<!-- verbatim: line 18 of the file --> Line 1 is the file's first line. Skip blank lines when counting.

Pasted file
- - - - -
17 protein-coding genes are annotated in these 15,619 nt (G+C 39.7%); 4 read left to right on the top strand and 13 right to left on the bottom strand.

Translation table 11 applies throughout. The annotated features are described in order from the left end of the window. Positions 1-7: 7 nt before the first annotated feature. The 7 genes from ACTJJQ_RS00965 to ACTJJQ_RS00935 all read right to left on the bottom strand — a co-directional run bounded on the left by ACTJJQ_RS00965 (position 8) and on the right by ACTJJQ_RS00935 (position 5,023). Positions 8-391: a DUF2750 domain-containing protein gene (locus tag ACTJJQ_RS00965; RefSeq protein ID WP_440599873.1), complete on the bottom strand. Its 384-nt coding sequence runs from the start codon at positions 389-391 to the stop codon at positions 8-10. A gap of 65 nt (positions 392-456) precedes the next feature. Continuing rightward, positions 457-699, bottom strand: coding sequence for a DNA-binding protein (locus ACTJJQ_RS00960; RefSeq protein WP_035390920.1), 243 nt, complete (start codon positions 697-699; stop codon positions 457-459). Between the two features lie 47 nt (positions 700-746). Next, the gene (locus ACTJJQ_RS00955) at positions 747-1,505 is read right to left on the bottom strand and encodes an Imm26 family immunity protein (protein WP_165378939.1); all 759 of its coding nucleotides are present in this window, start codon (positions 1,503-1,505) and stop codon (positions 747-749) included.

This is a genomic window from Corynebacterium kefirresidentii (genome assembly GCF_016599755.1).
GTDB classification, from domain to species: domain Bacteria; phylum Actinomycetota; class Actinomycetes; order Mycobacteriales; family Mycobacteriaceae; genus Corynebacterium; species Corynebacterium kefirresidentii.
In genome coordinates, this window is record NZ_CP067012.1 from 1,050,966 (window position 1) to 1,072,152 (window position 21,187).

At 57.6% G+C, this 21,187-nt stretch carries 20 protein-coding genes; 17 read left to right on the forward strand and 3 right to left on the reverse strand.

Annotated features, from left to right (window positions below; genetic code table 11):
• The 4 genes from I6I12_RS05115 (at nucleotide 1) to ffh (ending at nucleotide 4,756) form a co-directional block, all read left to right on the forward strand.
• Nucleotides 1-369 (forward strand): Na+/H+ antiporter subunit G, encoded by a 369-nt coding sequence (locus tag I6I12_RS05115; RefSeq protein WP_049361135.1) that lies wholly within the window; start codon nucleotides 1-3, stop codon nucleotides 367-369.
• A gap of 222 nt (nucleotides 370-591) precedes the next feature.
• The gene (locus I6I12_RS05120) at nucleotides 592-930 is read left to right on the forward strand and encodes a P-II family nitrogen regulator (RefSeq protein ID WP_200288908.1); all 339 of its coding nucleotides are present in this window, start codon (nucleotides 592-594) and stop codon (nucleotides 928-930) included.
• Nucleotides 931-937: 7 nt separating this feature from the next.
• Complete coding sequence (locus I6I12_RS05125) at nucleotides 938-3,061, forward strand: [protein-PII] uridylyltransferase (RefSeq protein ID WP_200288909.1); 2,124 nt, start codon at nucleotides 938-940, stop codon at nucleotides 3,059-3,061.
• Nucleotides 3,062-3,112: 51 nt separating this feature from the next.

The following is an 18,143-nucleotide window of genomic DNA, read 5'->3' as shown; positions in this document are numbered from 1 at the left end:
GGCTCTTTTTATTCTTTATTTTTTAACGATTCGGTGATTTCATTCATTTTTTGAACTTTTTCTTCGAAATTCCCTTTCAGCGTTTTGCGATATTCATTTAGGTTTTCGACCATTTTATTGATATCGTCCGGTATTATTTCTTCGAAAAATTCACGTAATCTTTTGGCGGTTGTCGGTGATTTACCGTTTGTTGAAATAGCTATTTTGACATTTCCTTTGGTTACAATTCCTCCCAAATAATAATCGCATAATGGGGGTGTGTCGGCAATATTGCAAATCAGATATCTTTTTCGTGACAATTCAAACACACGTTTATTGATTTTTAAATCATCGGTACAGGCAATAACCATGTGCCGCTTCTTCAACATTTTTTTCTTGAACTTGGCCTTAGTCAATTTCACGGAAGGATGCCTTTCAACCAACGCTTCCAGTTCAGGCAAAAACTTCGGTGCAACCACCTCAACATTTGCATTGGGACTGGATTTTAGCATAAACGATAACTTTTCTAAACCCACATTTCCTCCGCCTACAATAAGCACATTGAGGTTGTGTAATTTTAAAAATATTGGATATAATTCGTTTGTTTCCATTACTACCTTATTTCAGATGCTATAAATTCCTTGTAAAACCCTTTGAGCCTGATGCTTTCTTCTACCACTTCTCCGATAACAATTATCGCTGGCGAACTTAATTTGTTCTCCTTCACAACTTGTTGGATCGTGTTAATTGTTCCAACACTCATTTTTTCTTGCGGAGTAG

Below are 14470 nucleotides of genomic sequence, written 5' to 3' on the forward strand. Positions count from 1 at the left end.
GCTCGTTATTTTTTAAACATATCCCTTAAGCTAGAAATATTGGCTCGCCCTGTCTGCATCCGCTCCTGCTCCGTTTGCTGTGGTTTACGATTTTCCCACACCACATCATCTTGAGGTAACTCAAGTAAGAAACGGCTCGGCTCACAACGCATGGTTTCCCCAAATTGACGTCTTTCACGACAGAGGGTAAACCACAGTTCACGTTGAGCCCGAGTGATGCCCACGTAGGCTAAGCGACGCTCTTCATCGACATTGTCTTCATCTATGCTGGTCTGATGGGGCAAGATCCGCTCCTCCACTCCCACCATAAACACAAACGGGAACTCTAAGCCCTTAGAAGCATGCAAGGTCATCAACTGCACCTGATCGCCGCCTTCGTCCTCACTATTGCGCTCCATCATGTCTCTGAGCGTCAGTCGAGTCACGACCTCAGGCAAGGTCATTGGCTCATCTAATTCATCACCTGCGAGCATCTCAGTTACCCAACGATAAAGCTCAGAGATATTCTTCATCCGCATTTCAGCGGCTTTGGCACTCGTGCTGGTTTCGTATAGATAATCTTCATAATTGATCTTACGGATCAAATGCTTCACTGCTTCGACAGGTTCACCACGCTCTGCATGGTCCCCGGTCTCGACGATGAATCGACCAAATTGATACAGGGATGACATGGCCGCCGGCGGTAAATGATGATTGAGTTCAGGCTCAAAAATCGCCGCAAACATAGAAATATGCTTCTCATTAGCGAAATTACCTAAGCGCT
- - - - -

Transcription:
GCTCGTTATTTTTTAAACATATCCCTTAAGCTAGAAATATTGGCTCGCCCTGTCTGCATCCGCTCCTGCTCCGTTTGCTGTGGTTTACGATTTTCCCACACCACATCATCTTGAGGTAACTCAAGTAAGAAACGGCTCGGCTCACAACGCATGGTTTCCCCAAATTGACGTCTTTCACGACAGAGGGTAAACCACAGTTCACGTTGAGCCCGAGTGATGCCCACGTAGGCTAAGCGACGCTCTTCATCGACATTGTCTTCATCTATGCTGGTCTGATGGGGCAAGATCCGCTCCTCCACTCCCACCATAAACACAAACGGGAACTCTAAGCCCTTAGAAGCATGCAAGGTCATCAACTGCACCTGATCGCCGCCTTCGTCCTCACTATTGCGCTCCATCATGTCTCTGAGCGTCAGTCGAGTCACGACCTCAGGCAAGGTCATTGGCTCATCTAATTCATCACCTGCGAGCATCTCAGTTACCCAACGATAAAGCTCAGAGATATTCTTCATCCGCATTTCAGCGGCTTTGGCACTCGTGCTGGTTTCGTATAGATAATCTTCATAATTGATCTTACGGATCAAATGCTTCACTGCTTCGACAGGTTCACCACGCTCTGCATGGTCCCCGGTCTCGACGATGAATCGACCAAATTGATACAGGGATGACATGGCCGCCGGCGGTAAATGATGATTGAGTTCAGGCTCAAAAATCGCCGCAAACATAGAAATATGCTTCTCATTAGCGAAATTACCTAAGCGCT